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The Arab League: A Dictator's Paradise

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The very recent developments in Syria have clearly shown the impotence of the Arab League, not because of lack of effort, but due to its inability to put its recommendations into effect. The resolutions on Syria have not only been ignored; they have been scoffed at by the Bashar Assad regime. Now there is talk about the "League of Arab States" -- made up of members from six Arab states -- seeking the backing of the United Nations in stationing thousands of monitors throughout Syria, after their own 200 or so observers failed to effectively monitor, let alone control, the brutal acts of the Assad regime against civilians.

At this stage in the game, it is very unlikely that Syria will allow such monitors in, at a time when it seems bent on physically eliminating what it calls "terrorists," a label that has been so abused by the United States that it has become virtually synonymous with anyone who resists anything, including tyranny in this case. At the same time no one, at least publicly, is advocating military intervention of any kind, although arming the rebels is now being talked about.

So, what are the reasons for this impasse?

It is nearly always useful to go back and look at the protagonists in any conflict to understand the dynamics of any problem. On the Syrian side, it is plain to see that yet another Arab dictator, who was counting on remaining in power for the usual 30 years or so, before passing the "throne" to his son, has no intention of giving up that enormous and absolute power or even a fraction of it.

But, what of the League of Arab States? Well, I went to its website. It has 71 different sections, ranging from what they call "Woman Unit" to "Intellectual Property unit." I also went to the section of my own interest, namely human rights. It had five subsections, including "about human rights department," "permanent committee," "expert team," "mechanisms of Arab human rights," and "related sites." The last one led me to the International Declaration for Human Rights, while the other four were totally empty; repeat: totally void! Thus, an organization which was formed on February 22 in 1945 has not managed to provide such information about its most urgently needed work.

On reflection, however, it should not have been all that surprising. Why? Because this is a grouping of dictatorial regimes, the majority of which are ruled either by monarchies, or worse, by military regimes that came to power by killing or removing the previous rulers of those countries. We are talking here about a rulers' club which has nothing to do with the Arab people, and that is why the use of the name "The Arab League" is extremely misleading. What it should be called is "The Arab Rulers' League," or TARL for those who like acronyms.

The contrast with the European Union (EU) is very obvious. That's why when this league urges Ali Abdullah Saleh or Bashar al-Assad to step down, those two might turn around and ask, "And who are you to tell me to step down?" or perhaps "Is this not the case of the pot calling the kettle black?" The fact that some regimes, in the Gulf for example, are less dictatorial or oppressive matters little.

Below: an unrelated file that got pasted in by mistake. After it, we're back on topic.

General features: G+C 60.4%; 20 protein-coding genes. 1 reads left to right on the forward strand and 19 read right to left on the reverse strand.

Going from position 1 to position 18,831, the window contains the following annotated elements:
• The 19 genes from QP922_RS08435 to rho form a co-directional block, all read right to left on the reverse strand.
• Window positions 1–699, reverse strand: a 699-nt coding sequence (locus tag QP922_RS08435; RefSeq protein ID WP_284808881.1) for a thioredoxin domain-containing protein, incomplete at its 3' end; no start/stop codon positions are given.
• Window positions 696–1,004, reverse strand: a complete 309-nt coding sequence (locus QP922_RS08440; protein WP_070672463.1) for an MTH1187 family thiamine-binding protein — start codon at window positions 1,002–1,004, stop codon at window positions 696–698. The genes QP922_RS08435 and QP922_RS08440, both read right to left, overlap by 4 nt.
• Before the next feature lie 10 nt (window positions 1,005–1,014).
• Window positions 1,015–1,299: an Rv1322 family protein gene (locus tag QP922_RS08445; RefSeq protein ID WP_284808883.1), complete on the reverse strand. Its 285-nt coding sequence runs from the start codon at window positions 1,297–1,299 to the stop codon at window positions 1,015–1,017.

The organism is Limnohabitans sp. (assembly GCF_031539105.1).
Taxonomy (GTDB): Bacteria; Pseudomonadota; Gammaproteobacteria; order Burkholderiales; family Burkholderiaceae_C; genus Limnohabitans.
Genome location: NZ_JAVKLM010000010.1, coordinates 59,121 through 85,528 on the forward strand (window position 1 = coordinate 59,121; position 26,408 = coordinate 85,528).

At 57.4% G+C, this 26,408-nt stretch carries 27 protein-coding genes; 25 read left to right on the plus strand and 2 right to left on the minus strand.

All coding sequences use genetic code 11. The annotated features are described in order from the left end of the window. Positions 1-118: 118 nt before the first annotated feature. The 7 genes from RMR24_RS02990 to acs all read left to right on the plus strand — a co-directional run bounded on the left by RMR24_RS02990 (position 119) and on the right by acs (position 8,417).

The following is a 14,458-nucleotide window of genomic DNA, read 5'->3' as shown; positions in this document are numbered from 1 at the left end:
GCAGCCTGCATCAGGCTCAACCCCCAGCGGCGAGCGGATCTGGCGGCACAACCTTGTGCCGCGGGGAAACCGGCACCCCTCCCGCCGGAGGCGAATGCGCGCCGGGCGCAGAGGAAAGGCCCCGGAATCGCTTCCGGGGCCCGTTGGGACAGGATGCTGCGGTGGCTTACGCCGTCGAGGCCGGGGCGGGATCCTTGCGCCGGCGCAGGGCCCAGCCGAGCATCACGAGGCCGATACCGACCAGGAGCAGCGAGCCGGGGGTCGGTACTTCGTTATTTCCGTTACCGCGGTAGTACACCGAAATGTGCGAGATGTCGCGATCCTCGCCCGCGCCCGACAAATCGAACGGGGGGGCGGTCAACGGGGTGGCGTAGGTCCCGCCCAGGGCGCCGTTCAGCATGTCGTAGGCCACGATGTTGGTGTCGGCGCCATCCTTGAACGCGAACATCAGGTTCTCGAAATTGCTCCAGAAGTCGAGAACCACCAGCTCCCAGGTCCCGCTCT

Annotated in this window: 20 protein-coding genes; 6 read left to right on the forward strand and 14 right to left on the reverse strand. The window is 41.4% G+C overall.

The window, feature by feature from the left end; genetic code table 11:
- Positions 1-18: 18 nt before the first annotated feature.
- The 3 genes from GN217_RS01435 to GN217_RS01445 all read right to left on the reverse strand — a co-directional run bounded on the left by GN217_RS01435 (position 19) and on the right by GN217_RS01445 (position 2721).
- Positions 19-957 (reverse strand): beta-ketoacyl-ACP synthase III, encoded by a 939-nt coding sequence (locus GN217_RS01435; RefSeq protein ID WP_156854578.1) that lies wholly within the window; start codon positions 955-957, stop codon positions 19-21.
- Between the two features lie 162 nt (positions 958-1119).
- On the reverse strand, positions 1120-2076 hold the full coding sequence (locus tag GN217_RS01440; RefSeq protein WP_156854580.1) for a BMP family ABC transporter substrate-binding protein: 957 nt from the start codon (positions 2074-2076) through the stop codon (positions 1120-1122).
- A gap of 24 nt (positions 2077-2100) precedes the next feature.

There is a lot more criticism which can be directed at this League. For example, why is it always run by an Egyptian secretary general? There is no justification now or previously for such monopoly. The secretary general of the EU is not always from the country of the headquarters, e.g. Luxembourg or Belgium, or from the most powerful country, e.g. Germany.

My prediction is that this League is on its way to disintegration, which will start with fragmentation into blocks of like-minded regimes, such as the Gulf Cooperation Council (GCC) and possibly the Arab States of North Africa which are already meeting as the 5+5 with European countries on the Mediterranean. There may also be a conglomeration of monarchies.

And as the new democracies go through the difficult and inevitable upheavals of transformation to true democracies, as we witness today in Egypt, the monarchies will no doubt point a finger and warn their own subjects of the dire consequences of seeking democracy. Some might be persuaded that partial democracy, if there is such a thing, under a benevolent sheikh may be better than all the mayhem we have witnessed in the past year.

But such disbanding of TARL is not necessarily a bad thing! The European Union, despite the marked differences in language and history and even culture, managed to achieve unity of purpose only because its members share so many qualities and principles, the most important of which being transparent democracy and commitment to human rights and the rule of law; the very ingredients currently lacking in nearly all Arab countries.

And when such Arab countries agree to commit to these principles, there is nothing to prevent them from joining a true democratic Arab League in a decade or two or three. When the decisions are in the hands of people, it might be much more likely that Arabs in Jordan and Syria and Lebanon, now separated by artificial Anglo-French colonial borders, might see advantage in coming together, knowing that adherence to the rule of law and commitment to human rights would protect them from those who would want to rule and oppress them.

It would also make it possible to keep the five major segments of Yemen: Saada region, Sanaa region, Hujariyyah, Hadhramaut, and Aden region together under one truly cohesive Yemen, no matter who the president might be.

Maybe it is a pipe dream, but the current impotence will not be tolerated much longer by the young, educated and twitter savvy Arab masses.

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